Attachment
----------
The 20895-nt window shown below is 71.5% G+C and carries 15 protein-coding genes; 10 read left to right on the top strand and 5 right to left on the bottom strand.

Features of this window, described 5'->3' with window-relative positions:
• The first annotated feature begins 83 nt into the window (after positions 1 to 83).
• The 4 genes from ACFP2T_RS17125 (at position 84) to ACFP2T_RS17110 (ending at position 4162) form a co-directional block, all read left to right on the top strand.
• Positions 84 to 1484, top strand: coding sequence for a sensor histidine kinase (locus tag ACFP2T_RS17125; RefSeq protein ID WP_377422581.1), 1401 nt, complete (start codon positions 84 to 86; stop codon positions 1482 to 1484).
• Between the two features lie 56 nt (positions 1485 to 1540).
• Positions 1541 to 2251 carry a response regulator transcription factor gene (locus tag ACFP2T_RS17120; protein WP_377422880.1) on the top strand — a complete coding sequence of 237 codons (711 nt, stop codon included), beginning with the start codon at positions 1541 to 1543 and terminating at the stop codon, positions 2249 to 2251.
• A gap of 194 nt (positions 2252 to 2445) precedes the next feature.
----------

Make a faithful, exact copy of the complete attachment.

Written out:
The 20895-nt window shown below is 71.5% G+C and carries 15 protein-coding genes; 10 read left to right on the top strand and 5 right to left on the bottom strand.

Features of this window, described 5'->3' with window-relative positions:
• The first annotated feature begins 83 nt into the window (after positions 1 to 83).
• The 4 genes from ACFP2T_RS17125 (at position 84) to ACFP2T_RS17110 (ending at position 4162) form a co-directional block, all read left to right on the top strand.
• Positions 84 to 1484, top strand: coding sequence for a sensor histidine kinase (locus tag ACFP2T_RS17125; RefSeq protein ID WP_377422581.1), 1401 nt, complete (start codon positions 84 to 86; stop codon positions 1482 to 1484).
• Between the two features lie 56 nt (positions 1485 to 1540).
• Positions 1541 to 2251 carry a response regulator transcription factor gene (locus tag ACFP2T_RS17120; protein WP_377422880.1) on the top strand — a complete coding sequence of 237 codons (711 nt, stop codon included), beginning with the start codon at positions 1541 to 1543 and terminating at the stop codon, positions 2249 to 2251.
• A gap of 194 nt (positions 2252 to 2445) precedes the next feature.